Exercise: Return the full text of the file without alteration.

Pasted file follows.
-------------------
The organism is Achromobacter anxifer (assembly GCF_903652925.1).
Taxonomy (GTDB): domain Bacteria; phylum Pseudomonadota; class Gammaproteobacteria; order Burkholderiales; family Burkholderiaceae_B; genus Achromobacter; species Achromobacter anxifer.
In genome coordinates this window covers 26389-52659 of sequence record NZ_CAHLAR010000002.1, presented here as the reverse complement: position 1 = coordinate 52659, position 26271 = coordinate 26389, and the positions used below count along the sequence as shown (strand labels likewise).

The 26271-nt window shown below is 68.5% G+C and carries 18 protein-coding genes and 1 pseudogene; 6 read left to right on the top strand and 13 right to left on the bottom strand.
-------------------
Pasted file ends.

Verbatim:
The organism is Achromobacter anxifer (assembly GCF_903652925.1).
Taxonomy (GTDB): domain Bacteria; phylum Pseudomonadota; class Gammaproteobacteria; order Burkholderiales; family Burkholderiaceae_B; genus Achromobacter; species Achromobacter anxifer.
In genome coordinates this window covers 26389-52659 of sequence record NZ_CAHLAR010000002.1, presented here as the reverse complement: position 1 = coordinate 52659, position 26271 = coordinate 26389, and the positions used below count along the sequence as shown (strand labels likewise).

The 26271-nt window shown below is 68.5% G+C and carries 18 protein-coding genes and 1 pseudogene; 6 read left to right on the top strand and 13 right to left on the bottom strand.